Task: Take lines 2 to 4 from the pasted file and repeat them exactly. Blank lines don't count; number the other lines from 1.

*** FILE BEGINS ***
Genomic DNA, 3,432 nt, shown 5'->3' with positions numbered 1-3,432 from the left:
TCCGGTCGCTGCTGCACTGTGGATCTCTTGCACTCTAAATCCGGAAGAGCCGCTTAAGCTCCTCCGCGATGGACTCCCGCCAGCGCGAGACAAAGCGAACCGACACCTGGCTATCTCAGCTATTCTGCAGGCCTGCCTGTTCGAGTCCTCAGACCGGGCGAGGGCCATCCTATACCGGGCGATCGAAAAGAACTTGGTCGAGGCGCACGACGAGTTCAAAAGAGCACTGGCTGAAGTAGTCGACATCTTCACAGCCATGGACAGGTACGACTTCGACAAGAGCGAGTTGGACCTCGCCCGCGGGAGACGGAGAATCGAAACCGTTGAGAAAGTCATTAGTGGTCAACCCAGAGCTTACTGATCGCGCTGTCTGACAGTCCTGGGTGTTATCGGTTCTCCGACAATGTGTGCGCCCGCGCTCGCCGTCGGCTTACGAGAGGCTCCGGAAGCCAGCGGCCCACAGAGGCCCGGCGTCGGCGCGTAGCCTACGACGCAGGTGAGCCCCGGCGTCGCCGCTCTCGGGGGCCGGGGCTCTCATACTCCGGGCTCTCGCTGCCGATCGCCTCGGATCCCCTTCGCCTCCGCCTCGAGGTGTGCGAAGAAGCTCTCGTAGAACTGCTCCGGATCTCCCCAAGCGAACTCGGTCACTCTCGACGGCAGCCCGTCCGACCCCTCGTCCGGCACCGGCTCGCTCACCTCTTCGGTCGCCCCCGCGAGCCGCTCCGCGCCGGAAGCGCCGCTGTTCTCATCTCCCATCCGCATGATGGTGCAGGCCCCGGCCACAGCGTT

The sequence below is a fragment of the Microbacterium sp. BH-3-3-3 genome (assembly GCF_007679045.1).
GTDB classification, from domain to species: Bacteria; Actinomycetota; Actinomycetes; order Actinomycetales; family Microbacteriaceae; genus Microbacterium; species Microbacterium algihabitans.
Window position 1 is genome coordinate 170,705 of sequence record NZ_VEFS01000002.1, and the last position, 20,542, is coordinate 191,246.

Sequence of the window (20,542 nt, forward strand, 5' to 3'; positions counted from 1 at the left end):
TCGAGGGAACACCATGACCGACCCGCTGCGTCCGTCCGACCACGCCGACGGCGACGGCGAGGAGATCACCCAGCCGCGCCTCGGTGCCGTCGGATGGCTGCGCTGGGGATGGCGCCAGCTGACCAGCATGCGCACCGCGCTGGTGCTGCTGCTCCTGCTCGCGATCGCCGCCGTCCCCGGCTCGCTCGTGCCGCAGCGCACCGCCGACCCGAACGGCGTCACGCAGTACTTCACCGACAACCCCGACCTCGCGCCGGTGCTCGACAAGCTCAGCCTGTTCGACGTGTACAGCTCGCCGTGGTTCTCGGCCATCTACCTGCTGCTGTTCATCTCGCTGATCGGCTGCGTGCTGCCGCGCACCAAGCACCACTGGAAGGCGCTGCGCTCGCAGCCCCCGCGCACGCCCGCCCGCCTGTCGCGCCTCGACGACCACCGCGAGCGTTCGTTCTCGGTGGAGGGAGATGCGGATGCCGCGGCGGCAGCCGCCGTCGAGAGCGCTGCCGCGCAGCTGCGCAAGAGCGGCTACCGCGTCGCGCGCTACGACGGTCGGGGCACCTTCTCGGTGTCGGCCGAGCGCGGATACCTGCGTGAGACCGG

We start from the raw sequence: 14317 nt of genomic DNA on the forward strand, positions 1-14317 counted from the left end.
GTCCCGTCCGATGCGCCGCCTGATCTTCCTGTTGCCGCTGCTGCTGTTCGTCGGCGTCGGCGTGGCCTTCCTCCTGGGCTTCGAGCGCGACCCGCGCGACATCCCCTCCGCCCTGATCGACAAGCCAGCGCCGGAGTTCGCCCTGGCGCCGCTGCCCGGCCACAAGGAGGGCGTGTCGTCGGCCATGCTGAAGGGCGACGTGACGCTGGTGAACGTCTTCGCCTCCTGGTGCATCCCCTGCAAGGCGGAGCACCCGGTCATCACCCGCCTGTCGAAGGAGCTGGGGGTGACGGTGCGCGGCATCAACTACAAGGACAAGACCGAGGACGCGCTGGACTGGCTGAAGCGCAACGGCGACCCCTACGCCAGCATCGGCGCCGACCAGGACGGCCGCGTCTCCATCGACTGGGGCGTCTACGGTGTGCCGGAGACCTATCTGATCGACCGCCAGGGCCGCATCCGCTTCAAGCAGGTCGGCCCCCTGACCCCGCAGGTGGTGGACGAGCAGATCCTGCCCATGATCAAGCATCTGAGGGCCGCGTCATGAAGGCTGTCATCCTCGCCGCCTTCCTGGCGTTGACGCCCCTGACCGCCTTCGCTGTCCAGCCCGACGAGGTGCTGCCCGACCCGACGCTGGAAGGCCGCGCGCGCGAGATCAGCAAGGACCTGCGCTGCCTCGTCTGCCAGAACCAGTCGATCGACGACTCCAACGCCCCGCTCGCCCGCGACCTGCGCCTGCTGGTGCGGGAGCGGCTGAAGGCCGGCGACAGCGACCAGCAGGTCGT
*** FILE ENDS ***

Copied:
TCCGGTCGCTGCTGCACTGTGGATCTCTTGCACTCTAAATCCGGAAGAGCCGCTTAAGCTCCTCCGCGATGGACTCCCGCCAGCGCGAGACAAAGCGAACCGACACCTGGCTATCTCAGCTATTCTGCAGGCCTGCCTGTTCGAGTCCTCAGACCGGGCGAGGGCCATCCTATACCGGGCGATCGAAAAGAACTTGGTCGAGGCGCACGACGAGTTCAAAAGAGCACTGGCTGAAGTAGTCGACATCTTCACAGCCATGGACAGGTACGACTTCGACAAGAGCGAGTTGGACCTCGCCCGCGGGAGACGGAGAATCGAAACCGTTGAGAAAGTCATTAGTGGTCAACCCAGAGCTTACTGATCGCGCTGTCTGACAGTCCTGGGTGTTATCGGTTCTCCGACAATGTGTGCGCCCGCGCTCGCCGTCGGCTTACGAGAGGCTCCGGAAGCCAGCGGCCCACAGAGGCCCGGCGTCGGCGCGTAGCCTACGACGCAGGTGAGCCCCGGCGTCGCCGCTCTCGGGGGCCGGGGCTCTCATACTCCGGGCTCTCGCTGCCGATCGCCTCGGATCCCCTTCGCCTCCGCCTCGAGGTGTGCGAAGAAGCTCTCGTAGAACTGCTCCGGATCTCCCCAAGCGAACTCGGTCACTCTCGACGGCAGCCCGTCCGACCCCTCGTCCGGCACCGGCTCGCTCACCTCTTCGGTCGCCCCCGCGAGCCGCTCCGCGCCGGAAGCGCCGCTGTTCTCATCTCCCATCCGCATGATGGTGCAGGCCCCGGCCACAGCGTT

The sequence below is a fragment of the Microbacterium sp. BH-3-3-3 genome (assembly GCF_007679045.1).
GTDB classification, from domain to species: Bacteria; Actinomycetota; Actinomycetes; order Actinomycetales; family Microbacteriaceae; genus Microbacterium; species Microbacterium algihabitans.